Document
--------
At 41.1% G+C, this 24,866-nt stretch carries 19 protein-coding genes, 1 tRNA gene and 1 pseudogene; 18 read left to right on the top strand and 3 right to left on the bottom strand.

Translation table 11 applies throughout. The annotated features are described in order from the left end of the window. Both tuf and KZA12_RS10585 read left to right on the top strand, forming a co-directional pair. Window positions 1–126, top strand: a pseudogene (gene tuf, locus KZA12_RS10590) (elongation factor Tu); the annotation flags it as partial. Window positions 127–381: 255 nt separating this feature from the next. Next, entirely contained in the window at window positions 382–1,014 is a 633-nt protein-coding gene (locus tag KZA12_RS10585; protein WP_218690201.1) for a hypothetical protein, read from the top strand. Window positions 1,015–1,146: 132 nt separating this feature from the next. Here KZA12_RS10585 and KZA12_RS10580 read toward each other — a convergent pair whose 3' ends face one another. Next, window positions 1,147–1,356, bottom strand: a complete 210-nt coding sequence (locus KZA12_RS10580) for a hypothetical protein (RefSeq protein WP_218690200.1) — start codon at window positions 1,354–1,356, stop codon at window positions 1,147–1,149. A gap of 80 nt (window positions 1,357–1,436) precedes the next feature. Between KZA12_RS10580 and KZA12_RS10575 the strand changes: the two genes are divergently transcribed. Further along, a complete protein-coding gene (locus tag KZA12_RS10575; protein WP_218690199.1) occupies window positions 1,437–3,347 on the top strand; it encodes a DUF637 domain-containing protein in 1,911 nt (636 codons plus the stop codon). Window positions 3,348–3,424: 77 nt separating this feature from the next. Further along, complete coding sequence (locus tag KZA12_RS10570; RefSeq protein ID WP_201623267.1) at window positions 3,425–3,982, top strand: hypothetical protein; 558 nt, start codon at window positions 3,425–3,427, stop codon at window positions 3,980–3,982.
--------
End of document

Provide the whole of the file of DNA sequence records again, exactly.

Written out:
At 41.1% G+C, this 24,866-nt stretch carries 19 protein-coding genes, 1 tRNA gene and 1 pseudogene; 18 read left to right on the top strand and 3 right to left on the bottom strand.

Translation table 11 applies throughout. The annotated features are described in order from the left end of the window. Both tuf and KZA12_RS10585 read left to right on the top strand, forming a co-directional pair. Window positions 1–126, top strand: a pseudogene (gene tuf, locus KZA12_RS10590) (elongation factor Tu); the annotation flags it as partial. Window positions 127–381: 255 nt separating this feature from the next. Next, entirely contained in the window at window positions 382–1,014 is a 633-nt protein-coding gene (locus tag KZA12_RS10585; protein WP_218690201.1) for a hypothetical protein, read from the top strand. Window positions 1,015–1,146: 132 nt separating this feature from the next. Here KZA12_RS10585 and KZA12_RS10580 read toward each other — a convergent pair whose 3' ends face one another. Next, window positions 1,147–1,356, bottom strand: a complete 210-nt coding sequence (locus KZA12_RS10580) for a hypothetical protein (RefSeq protein WP_218690200.1) — start codon at window positions 1,354–1,356, stop codon at window positions 1,147–1,149. A gap of 80 nt (window positions 1,357–1,436) precedes the next feature. Between KZA12_RS10580 and KZA12_RS10575 the strand changes: the two genes are divergently transcribed. Further along, a complete protein-coding gene (locus tag KZA12_RS10575; protein WP_218690199.1) occupies window positions 1,437–3,347 on the top strand; it encodes a DUF637 domain-containing protein in 1,911 nt (636 codons plus the stop codon). Window positions 3,348–3,424: 77 nt separating this feature from the next. Further along, complete coding sequence (locus tag KZA12_RS10570; RefSeq protein ID WP_201623267.1) at window positions 3,425–3,982, top strand: hypothetical protein; 558 nt, start codon at window positions 3,425–3,427, stop codon at window positions 3,980–3,982.